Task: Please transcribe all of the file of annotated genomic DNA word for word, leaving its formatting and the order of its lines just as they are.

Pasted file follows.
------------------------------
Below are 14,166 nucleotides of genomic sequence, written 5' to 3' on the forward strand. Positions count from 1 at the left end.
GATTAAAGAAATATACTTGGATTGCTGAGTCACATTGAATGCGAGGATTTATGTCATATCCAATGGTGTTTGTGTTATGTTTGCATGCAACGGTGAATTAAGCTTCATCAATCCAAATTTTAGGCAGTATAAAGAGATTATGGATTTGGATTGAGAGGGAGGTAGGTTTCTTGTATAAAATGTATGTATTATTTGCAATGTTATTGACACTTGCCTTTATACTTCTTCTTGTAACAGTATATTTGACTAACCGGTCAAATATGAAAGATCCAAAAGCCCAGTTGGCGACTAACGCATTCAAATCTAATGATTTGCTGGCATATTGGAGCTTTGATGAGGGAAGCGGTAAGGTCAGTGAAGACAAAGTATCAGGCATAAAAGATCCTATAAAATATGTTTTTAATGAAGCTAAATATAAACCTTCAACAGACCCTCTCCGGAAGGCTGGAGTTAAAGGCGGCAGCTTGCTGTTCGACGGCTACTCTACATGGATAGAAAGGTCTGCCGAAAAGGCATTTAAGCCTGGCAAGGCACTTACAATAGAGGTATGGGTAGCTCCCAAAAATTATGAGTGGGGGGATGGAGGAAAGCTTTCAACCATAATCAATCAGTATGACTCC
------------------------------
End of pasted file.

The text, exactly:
Below are 14,166 nucleotides of genomic sequence, written 5' to 3' on the forward strand. Positions count from 1 at the left end.
GATTAAAGAAATATACTTGGATTGCTGAGTCACATTGAATGCGAGGATTTATGTCATATCCAATGGTGTTTGTGTTATGTTTGCATGCAACGGTGAATTAAGCTTCATCAATCCAAATTTTAGGCAGTATAAAGAGATTATGGATTTGGATTGAGAGGGAGGTAGGTTTCTTGTATAAAATGTATGTATTATTTGCAATGTTATTGACACTTGCCTTTATACTTCTTCTTGTAACAGTATATTTGACTAACCGGTCAAATATGAAAGATCCAAAAGCCCAGTTGGCGACTAACGCATTCAAATCTAATGATTTGCTGGCATATTGGAGCTTTGATGAGGGAAGCGGTAAGGTCAGTGAAGACAAAGTATCAGGCATAAAAGATCCTATAAAATATGTTTTTAATGAAGCTAAATATAAACCTTCAACAGACCCTCTCCGGAAGGCTGGAGTTAAAGGCGGCAGCTTGCTGTTCGACGGCTACTCTACATGGATAGAAAGGTCTGCCGAAAAGGCATTTAAGCCTGGCAAGGCACTTACAATAGAGGTATGGGTAGCTCCCAAAAATTATGAGTGGGGGGATGGAGGAAAGCTTTCAACCATAATCAATCAGTATGACTCC